The Employees Provident Fund (EPF) of Malaysia transitioned from a relatively small public retirement fund for both private sector and non-pensionable public sector employees in 1949 to become now one of the largest pension funds among developing countries.
- The EPF manages pension funds for a relatively small workforce in Malaysia, in comparison to developed countries but maintains investments in all major markets, and investments in various asset classes.
- The EPF model shows the benefits of scale to a relatively small country, and the further benefits it can accrue if scale can be combined with good governance and expertise.
Several strategies and structural reforms deployed by the EPF have been critical in their success, including:
- A strong governance structure which discourages external political influence and encourages transparency and accountability.
- The focus on long-term interests of EPF members and the commitment to ensure people with the right talent and skills are in key positions as the governance structure is made up of professionals.
- The decision-making process is split into two separate entities, the Board and the Investment Panel.
- The EPF maintains transparency by voluntarily disclosing its investment position and performance on a quarterly basis, instead of on an annual basis as required.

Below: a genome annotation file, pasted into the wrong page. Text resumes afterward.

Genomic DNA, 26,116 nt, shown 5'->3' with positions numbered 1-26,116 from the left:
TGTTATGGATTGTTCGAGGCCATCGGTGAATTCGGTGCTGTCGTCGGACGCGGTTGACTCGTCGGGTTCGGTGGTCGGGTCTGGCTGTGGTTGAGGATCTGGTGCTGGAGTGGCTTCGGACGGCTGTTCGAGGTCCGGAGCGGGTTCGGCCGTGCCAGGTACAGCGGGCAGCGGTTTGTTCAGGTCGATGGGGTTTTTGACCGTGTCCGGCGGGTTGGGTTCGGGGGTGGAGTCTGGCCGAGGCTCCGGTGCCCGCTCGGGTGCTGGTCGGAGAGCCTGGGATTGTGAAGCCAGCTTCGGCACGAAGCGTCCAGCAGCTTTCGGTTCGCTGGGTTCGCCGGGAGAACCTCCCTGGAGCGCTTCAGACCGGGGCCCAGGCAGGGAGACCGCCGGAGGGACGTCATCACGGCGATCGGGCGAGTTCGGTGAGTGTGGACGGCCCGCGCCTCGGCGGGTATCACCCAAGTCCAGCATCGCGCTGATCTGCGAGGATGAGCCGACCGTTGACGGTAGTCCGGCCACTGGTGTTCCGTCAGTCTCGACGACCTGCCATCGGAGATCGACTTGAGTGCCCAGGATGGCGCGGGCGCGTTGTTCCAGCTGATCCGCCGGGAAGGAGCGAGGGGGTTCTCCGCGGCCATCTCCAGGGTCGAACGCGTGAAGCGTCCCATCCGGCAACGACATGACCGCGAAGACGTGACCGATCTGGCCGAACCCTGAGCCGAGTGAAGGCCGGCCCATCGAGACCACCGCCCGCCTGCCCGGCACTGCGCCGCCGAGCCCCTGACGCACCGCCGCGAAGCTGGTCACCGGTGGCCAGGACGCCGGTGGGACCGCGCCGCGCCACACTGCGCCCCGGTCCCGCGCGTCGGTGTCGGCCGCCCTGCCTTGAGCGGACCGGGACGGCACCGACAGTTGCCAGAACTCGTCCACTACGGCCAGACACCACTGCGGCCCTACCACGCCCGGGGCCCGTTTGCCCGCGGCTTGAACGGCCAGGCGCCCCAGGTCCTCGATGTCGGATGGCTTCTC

- Sound investment policies and strategies has enabled the fund to produce enhanced returns.
- The EPF’s investment strategy is steered by the Strategic Asset Allocation (SAA) to ensure that the fund optimizes its returns within its risk tolerance level.
- In accordance with this strategy, the public fund invests in a diverse set of asset classes, namely in equities, fixed income, money market instruments, and real estate and infrastructure, as well as diversifying its investments to foreign markets.
- Operational effectiveness, focusing on and investing in its employees and customers.
- A key strength of the EPF is the professionalism and skill set of its employees.
- Its customer-centric approach can be seen in various initiatives to enhance the quality of services.
However, there are existing and new challenges that demand new strategies and approaches for the EPF. These challenges include:
- Malaysia’s demographic landscape as it is forecasted to reach aging nation status by 2035
- The low retirement age in Malaysia and high life expectancy will lead to a life expectancy-pension gap – which is at 19.20 years in Malaysia, higher than other countries in the region.
- Lack of pension coverage as only half of those in the labor force are contributing to EPF, leaving the other half without old-age pension coverage.
- Financial awareness for retirement in Malaysia is low.
- A reform agenda needs to be considered to expand coverage for the self-employed.
In sum, changes in the policy environment, a strict governance process, development of expertise, a clear focus on the best interests of members, and exploiting economies of scale in administration and investment are key factors to be considered in improving the performance of pension funds.